Tag Archives: neurology

One Station Away: Olaf Olafsson

“But the brain is a maze, made up of so many parts, so much that is mysterious.”

Icelandic author Olaf Olafsson’s novel,  One Station Away arrived at the end of an excellent reading year, and although the competition is tough, this incredibly rich, complex novel easily makes my best-of-year-list. This is the story of a British neurologist, a transplant to New York, whose complex relationships with the women in his life challenge his notions of perception and delusion.

One station away

Neurologist Magnus Colin Conyngham  works in Cold Harbor Connecticut, part of a team of doctors researching brain activity on patients in a vegetative state being kept alive on ventilators. The American team shares research with similar teams in Cambridge and France, and the three teams follow the same procedure: patients are placed in MRI scanners and asked to imagine playing tennis and then walking through their homes. Each of these mental activities light up different areas of the brain, so, in theory, doctors can communicate with vegetative, yet conscious, patients and with some simple training patients can give answers to yes/no questions.

If you think this is far-fetched, then check this out. 

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When the novel opens, Magnus is finding it hard to concentrate on his research which hasn’t been that successful, and his inability to concentrate can be explained by the sudden death of his Argentinean lover, dancer Malena, a warm and yet strangely remote woman. Magnus is sliding into an abyss when two things happen: his father, Vincent, asks Magnus to return to England for his mother’s 70th birthday, and a new patient arrives: a young, unidentified woman with significant head injuries who was left abandoned at the site of a horrendous motorcycle accident.

Magnus returns home reluctantly, and we gradually learn about his relationship with his parents. His mother Margaret, is a pianist, who, according to herself, and her devoted, single-minded husband, has been slighted and overlooked in her career. Magnus, who was the unwanted child of a neurotic, self-focused woman (according to his mother, he’s partly to blame for her failed career) has moved on from his parents and their pathological scene building of the thwarted monumental musical talent, but still, he finds it trying to be in their toxic, delusional company.  He worries that he has inherited his mother’s worse traits.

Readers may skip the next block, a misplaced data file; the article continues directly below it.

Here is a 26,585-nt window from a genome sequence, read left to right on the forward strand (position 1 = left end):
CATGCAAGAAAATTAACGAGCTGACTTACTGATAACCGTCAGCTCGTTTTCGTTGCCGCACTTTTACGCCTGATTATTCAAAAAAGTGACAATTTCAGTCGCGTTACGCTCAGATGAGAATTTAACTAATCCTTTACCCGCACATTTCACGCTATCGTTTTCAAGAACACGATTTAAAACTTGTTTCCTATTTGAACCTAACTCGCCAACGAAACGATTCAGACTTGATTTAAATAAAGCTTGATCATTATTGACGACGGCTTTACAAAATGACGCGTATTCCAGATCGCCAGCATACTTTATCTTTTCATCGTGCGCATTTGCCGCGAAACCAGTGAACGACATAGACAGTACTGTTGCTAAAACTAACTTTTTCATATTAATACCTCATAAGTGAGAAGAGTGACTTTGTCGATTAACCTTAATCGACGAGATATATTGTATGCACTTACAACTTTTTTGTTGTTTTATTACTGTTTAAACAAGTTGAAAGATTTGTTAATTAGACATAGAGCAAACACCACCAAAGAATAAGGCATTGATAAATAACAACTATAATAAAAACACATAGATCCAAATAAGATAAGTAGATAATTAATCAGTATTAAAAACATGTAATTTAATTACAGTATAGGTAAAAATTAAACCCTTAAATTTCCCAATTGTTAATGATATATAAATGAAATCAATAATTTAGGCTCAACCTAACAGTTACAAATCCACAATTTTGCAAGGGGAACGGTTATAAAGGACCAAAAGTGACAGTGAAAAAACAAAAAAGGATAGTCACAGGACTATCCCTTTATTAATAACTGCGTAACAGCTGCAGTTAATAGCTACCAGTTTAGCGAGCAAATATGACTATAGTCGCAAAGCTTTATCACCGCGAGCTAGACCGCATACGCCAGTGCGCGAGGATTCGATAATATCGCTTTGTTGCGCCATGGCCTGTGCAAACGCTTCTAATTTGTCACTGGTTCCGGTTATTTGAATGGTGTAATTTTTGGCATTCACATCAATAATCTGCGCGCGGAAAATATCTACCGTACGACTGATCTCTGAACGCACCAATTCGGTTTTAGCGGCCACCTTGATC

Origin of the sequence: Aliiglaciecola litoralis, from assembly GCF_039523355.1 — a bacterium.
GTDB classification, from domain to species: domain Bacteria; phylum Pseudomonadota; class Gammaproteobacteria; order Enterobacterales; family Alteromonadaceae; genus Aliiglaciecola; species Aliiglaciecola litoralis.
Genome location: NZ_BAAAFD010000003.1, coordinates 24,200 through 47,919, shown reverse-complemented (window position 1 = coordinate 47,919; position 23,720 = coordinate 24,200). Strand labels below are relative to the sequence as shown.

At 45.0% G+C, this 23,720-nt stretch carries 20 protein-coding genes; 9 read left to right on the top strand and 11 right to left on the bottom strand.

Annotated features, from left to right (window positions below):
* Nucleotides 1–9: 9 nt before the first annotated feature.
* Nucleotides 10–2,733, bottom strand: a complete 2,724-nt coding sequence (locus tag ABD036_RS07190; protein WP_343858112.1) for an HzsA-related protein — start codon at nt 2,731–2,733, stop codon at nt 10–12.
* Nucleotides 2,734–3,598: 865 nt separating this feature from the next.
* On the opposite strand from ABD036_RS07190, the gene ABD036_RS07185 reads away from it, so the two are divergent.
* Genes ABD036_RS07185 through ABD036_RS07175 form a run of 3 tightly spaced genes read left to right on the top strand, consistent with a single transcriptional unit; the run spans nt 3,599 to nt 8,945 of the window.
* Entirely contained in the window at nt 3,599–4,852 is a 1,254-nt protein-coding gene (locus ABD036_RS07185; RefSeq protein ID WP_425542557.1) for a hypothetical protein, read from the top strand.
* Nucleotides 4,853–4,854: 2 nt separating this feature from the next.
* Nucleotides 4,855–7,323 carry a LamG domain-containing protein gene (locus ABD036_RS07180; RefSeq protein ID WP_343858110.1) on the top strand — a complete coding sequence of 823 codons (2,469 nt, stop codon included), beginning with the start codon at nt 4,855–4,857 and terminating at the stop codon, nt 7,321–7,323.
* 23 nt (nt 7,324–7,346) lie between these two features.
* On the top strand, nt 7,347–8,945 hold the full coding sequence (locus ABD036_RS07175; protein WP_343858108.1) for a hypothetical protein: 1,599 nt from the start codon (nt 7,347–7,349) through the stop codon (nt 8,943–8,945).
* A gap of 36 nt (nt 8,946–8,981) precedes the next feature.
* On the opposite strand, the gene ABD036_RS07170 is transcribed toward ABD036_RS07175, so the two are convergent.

But the fact was, my mother had never fulfilled her potential, or rather, she had never received the recognition which she and Vincent felt she deserved. Many things, and people, were to blame, most notably the cliques controlling the world of classical music behind the scenes, who had systematically prevented her from enjoying the acclaim she was due. It was they who kept her from giving recitals in the most prestigious concert halls, they who wrote disparaging reviews about her in newspapers and magazines, although without being too harsh, for that might arouse suspicion, they who awarded grants to other pianists, not half as good as she, they who took every opportunity to push her side, knowing that she was indomitable and served no one but art, no matter who they were, what position they held or what the consequences might be. 

Magnus’s co-worker, Simone, who’s secretly in love with Magnus, has covered for him in the past, but now she’s very concerned about his behaviour. Magnus’s new patient sparks new life into this doctor who is beginning to question whether or not his research has any purpose, and soon he’s spending hours alone with this mystery  “Jane Doe.”

I sensed it the moment I saw her face. This wasn’t a suspicion or a hunch–it was an absolute certainty. The woman was conscious: she could hear me walking toward the bed, she could feel my presence. I was expecting her to open her eyes at any moment and speak to me. I imagined her voice echoing in my head, her accent when she asked where she was. I even saw her raise her hand and brush away the lock of hair that had fallen across her brow, before turning to me and smiling. 

One Station Away focuses on perceptions and delusions. Events occur which cause Magnus to question everything he thought was true. Is his mother extremely talented? Is she the victim of a thwarted career as she’s argued for decades? And if that’s true, shouldn’t she be treated with more compassion? Sometimes we manage to block out what is right under our noses, but, as the novel argues, we can also delude ourselves into believing what we want. MRIs reveal brain activity but how does that compare to the depths and intricacies of motivation? Olaf Olafsson explores this brilliantly in this incredible novel through Magnus’s relationship with the four women in his life: Malena, his patient, his mother, and Simone.  I cannot praise this book highly enough.

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Filed under Fiction, Olafsson Olaf

Is It All In Your Head?: True Stories of Imaginary Illness by Suzanne O’Sullivan, M.D.

It is not necessarily the greatest suffering that receives the greatest consideration and sympathy. Illness is not scored in that way. Deadly disease obviously scores higher than others. After that there is an unofficial ranking system for illness in which psychiatric disorders are the out-and-out losers. Psychiatric disorders manifesting as physical disease are at the very bottom of that pile. They’re the charlatans of illness.